Shot glass

I have no idea how to describe what Black Balsam tastes like. It’s not good, though I will admit that the black currant version is significantly better.  But now, with two free shots of black balsam in me, I had little choice but to hand over my ten euro (while convincing the Spaniard to join too) to the club promoter and agree to a night out with my new found friends.

Yanking on a clean top and swapping my sweatpants with jeans, I handed over my small make-up collection to one of the hostel workers and sat as she did my hair and make-up. Not long later I joined the rest of the group in the games room, starting the night with a few shots from the bar. While other backpackers got a mix of things, I just got more Black Balsam.

“Feel better yet Canada?” she asked as I tossed back my 4th shot of Black Balsam. I couldn’t help but nod, because although my throat still hurt, I kind of did feel better. But whether it was because the Black Balsam was actually some kind of medicine or I was just feeling the general buzz from alcohol, I didn’t know.

I spent the night with my hostel mates dancing and drinking around town. When we hit a boring bar we left, striking out on our own for an Irish pub we had seen earlier. We talked, danced, and laughed until early in the morning, by which point it was time for us to stumble back to our beds and get a couple hours of sleep before going our separate ways in the morning.

The next morning, when I dragged my butt out of bed, I had an epiphany. It was the first night in weeks I had slept through without coughing myself awake. Brushing it off as fluke, I packed up and checked out. I had a little more time to explore before my flight to Poland and I wanted to pick up a couple of souvirs. Oh a whim, I decided that maybe one of those souvenirs should be a bottle of Black Balsam. Just in case it was actually working.

Exploring Old Town Riga

So, Did Black Balsam Actually Work?

Three days later I was still sleeping through the night. I still coughed and lost my voice if I talked too much, but I wasn’t the same sore-all-over and exhausted that I had been for so long. I was staying up later, felt well enough to do more sight-seeing, and when I was invited to go out partying with a crew in Krakow, I didn’t hesitate to say yes.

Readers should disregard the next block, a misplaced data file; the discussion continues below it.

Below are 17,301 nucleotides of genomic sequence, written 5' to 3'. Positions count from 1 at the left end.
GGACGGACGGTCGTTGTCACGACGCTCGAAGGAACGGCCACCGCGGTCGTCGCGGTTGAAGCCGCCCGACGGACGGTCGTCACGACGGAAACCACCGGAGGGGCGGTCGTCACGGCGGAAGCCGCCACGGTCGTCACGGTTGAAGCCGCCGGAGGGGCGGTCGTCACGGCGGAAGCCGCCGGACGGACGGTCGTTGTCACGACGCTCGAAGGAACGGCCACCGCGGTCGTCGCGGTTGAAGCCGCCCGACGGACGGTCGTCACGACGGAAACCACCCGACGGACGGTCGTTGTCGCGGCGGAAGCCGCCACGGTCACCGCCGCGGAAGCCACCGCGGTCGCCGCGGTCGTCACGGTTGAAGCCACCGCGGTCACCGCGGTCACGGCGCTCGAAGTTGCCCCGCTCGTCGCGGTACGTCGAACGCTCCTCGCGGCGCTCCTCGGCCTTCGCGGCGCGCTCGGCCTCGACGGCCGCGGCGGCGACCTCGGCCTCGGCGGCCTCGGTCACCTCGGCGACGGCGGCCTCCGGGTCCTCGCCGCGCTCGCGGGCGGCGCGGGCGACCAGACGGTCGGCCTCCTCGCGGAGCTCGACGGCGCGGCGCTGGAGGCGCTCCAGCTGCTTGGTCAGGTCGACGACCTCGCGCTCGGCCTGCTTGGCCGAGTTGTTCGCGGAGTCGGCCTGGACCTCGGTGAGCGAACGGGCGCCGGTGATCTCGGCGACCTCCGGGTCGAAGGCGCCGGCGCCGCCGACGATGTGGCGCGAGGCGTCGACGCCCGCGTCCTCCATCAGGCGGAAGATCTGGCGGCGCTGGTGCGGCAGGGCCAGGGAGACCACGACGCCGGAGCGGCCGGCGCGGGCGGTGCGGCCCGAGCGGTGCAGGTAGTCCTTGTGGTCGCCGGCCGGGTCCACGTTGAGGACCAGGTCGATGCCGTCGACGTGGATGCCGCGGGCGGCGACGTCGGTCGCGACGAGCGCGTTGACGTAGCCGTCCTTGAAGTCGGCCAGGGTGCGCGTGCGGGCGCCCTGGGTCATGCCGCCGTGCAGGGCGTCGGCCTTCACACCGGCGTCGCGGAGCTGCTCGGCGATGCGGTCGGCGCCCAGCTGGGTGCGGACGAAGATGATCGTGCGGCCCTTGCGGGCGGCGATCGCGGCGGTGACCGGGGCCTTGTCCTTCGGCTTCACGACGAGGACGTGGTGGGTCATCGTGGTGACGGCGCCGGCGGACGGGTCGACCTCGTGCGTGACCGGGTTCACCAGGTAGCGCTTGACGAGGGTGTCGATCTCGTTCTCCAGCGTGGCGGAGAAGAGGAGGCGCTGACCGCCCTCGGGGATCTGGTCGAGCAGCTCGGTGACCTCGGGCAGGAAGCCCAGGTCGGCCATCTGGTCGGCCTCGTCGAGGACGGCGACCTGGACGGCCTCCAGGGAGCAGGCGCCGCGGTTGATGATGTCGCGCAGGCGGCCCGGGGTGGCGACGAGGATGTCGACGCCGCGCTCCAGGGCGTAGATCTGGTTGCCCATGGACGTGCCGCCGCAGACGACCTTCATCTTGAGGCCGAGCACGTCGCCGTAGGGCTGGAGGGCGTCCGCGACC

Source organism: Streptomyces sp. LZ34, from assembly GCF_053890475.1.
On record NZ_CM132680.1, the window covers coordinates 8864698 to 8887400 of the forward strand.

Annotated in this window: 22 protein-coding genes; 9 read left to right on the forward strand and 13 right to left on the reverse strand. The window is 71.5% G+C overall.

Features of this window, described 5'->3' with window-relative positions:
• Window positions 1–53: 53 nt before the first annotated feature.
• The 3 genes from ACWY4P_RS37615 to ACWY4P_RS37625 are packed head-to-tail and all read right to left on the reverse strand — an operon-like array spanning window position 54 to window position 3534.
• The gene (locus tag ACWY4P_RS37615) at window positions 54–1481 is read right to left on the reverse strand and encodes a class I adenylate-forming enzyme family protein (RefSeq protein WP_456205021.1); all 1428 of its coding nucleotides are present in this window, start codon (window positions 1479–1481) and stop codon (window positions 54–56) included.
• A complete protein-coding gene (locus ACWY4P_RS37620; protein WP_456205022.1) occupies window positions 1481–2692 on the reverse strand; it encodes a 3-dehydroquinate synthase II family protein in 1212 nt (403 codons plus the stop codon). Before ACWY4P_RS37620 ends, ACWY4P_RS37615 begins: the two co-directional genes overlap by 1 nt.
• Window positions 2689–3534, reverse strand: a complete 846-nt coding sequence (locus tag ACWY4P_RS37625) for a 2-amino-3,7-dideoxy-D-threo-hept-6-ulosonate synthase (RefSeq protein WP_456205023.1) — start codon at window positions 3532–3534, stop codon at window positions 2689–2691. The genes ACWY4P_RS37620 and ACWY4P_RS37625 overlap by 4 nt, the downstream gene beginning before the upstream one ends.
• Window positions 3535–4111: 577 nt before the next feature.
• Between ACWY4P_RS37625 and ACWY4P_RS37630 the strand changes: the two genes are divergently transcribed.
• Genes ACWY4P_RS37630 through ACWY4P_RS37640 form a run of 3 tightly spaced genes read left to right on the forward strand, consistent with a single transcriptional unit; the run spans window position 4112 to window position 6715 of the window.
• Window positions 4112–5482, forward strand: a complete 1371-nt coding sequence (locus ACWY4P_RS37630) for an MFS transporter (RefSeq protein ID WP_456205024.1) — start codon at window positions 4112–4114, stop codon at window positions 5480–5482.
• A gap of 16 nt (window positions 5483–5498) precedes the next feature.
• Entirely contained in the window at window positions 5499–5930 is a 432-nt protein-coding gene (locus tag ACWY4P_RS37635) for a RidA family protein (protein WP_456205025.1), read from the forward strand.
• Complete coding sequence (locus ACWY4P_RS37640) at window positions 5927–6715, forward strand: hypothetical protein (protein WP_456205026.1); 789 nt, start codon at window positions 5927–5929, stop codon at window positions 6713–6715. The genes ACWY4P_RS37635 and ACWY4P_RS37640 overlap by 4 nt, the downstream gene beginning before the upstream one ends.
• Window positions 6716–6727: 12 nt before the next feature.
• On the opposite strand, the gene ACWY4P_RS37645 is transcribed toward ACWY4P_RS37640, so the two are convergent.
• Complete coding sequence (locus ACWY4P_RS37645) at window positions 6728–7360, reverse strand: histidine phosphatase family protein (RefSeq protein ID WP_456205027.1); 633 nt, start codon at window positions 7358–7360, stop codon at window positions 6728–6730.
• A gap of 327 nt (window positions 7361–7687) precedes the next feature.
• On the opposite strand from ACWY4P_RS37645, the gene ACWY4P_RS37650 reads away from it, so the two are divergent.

So was it a fluke? Or did the Black Balsam actually work? Did my hoard of mystery medications finally kick in? Or was I finally able to just get over my sickness on my own? I’ll probably never know but just in case those Latvian grandmothers are on to something I’m hanging on to my souvenir bottles- for next time I get sick!

My stash


Fun Facts About Black Balsam

  • Black Balsam, despite it’s odd taste, is actually an award winning liqor
  • Black Balsam dates back to 1752 and, as per tradition, only one master brewer and two apprentices can know the recipe at any given time.
  • Black Balsam was created by pharmacist from Riga named Abraham Kunze.
  • The original recipe for Black Balsam was actually lost during WWII, but a few elite workers came together to re-create the recipe. It hasn’t been changed since.
  • Black Balsam is made from 24 natural ingredients, 17 of which are botanicals.
  • Legend says that Catherine the Great of Russia was cured by Black Balsam.